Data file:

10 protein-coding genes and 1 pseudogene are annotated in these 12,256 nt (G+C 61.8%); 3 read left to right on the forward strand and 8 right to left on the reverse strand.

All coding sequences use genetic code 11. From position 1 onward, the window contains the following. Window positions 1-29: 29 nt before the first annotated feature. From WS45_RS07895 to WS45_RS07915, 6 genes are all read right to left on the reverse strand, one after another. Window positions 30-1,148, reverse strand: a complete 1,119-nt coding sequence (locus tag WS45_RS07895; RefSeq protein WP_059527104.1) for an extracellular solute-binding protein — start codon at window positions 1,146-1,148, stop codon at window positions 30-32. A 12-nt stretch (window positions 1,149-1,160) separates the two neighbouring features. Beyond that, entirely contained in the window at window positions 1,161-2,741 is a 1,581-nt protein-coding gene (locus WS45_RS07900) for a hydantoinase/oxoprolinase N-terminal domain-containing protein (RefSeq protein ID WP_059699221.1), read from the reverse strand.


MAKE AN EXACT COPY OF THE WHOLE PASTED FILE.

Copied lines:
10 protein-coding genes and 1 pseudogene are annotated in these 12,256 nt (G+C 61.8%); 3 read left to right on the forward strand and 8 right to left on the reverse strand.

All coding sequences use genetic code 11. From position 1 onward, the window contains the following. Window positions 1-29: 29 nt before the first annotated feature. From WS45_RS07895 to WS45_RS07915, 6 genes are all read right to left on the reverse strand, one after another. Window positions 30-1,148, reverse strand: a complete 1,119-nt coding sequence (locus tag WS45_RS07895; RefSeq protein WP_059527104.1) for an extracellular solute-binding protein — start codon at window positions 1,146-1,148, stop codon at window positions 30-32. A 12-nt stretch (window positions 1,149-1,160) separates the two neighbouring features. Beyond that, entirely contained in the window at window positions 1,161-2,741 is a 1,581-nt protein-coding gene (locus WS45_RS07900) for a hydantoinase/oxoprolinase N-terminal domain-containing protein (RefSeq protein ID WP_059699221.1), read from the reverse strand.